It’s been a long time between drinks for a Pepper Keenan infused Corrosion Of Conformity to come to Australia and tonight they finally arrive having completed, as Pepper calls it, ‘a long way to swim’.
While the band have been struck with tragedy a little over a week ago when founding member and drummer Reed Mullin passed away, the wily old road dogs in the band honour their former sticksman by ploughing on and spreading the word of COC.
That word has filtered from the band throughout the metal scene over the last thirty years to bands like Adelaide’s Emergency Rule, who open tonight with a heavy groove you can dance to. The ferocity from the speakers of the dual guitar attack, underpinned with ‘as heavy as a herd of elephants’ rhythm section, brings everyone in from the bar to check them out. The riffs are straight out southern rock, the duelling solos sound electric and for half hour, Emergency Rule own everyone’s attention.
Corrosion Of Conformity have always been on that little-to-the-side of what people think of southern/ doom/ sludge-whatever you want to call it music. They started as a punk band, added a dollop of Sabbath to make them metal and have been unfairly lumped into any category whichever lazy journalist was writing. Underneath all this though are four extremely talented musicians who, like Sabbath, seem to have the basis of their music in blues and jazz. Just played with really loud instruments.
Pepper Keenan, in trademark wristbands, gets the heavy grinding riffs underway with Seven Days from the bands epic Deliverance album, as Mike Dean’s crazy bass takes the songs in all sorts of random directions. The band shows its diversity by going 100 mph on Paranoid Opioid which brings guitarist Woody Weatherman to the fore as the lead into Broken Man, which sounds as fresh as the day of release.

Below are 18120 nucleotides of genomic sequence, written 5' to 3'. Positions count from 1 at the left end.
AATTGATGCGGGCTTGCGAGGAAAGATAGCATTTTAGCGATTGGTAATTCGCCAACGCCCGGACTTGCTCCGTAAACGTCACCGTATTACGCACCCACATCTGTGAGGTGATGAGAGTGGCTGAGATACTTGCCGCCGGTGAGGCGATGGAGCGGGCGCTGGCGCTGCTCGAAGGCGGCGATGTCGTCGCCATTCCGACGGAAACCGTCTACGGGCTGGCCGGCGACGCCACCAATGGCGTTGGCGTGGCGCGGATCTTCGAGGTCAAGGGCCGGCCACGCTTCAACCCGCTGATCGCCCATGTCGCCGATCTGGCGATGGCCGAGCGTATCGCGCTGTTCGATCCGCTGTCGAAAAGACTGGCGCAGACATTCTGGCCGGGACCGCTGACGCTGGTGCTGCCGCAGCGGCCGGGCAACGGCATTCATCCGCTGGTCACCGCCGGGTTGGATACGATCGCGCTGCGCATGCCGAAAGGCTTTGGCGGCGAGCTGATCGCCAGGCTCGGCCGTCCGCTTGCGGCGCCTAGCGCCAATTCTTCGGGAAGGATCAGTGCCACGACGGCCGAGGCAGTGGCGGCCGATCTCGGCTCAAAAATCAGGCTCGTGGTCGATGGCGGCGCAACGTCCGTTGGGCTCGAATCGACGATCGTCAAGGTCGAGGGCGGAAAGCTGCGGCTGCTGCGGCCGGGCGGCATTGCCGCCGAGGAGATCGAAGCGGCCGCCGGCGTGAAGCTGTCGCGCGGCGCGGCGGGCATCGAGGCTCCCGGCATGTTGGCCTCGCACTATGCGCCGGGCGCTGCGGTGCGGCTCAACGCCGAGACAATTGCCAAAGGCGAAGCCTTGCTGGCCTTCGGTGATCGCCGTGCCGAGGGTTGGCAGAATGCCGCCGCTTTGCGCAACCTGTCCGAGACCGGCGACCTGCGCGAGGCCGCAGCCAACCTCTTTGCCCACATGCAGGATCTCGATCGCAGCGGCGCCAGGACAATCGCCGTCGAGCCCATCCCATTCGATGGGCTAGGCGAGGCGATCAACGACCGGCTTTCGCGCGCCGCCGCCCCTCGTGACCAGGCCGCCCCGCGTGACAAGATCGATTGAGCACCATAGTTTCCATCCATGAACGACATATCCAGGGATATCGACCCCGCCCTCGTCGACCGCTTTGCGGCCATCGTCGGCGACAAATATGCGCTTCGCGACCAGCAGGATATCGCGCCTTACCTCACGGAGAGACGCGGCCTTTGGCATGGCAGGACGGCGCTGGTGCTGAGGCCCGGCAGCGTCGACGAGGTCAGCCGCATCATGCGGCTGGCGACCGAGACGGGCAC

Keenan performs like your mate who has made it, he’s warm, affable and that boy can play a mean guitar as Albatross turns it up another notch. As founding member Reed Mullin passed away last week, Keenan and the boys take this moment to mention their friend and deliver a poignant and emotional 13 Angels in which you feel Keenan’s pain through his solo.
Dropping The Door and a brutally groovy Diablo Blvd are enough to leave most people dazed however COC ramp it up again with the still politically relevant Vote With A Bullet.
It’s during the bands encore, which starts with Born Again For The Last Time, that we see what makes live music and watching band like this so special. As the speakers basically overheat from Keenan’s performance, the band casually keep the groove going in the background while Keenan and crew make light humour of the situation. It’s in here the jazz funk component becomes clear as the band jam away before Keenan eventually fires back up.
Finishing with an epic ten minute version of Clean My Wounds, which features little cameos of Jimi Hendrix, the ecstatic crowd have been treated to an audio blast of southern good time metal. Everyone raises their glasses and celebrates Mullins legacy as his music lives on in what was an exceptionally great show. The ferocious blast of sound matching levels of Motorhead proportions, as we leave with our heads banging and ears ringing.
Live Review By Iain McCallum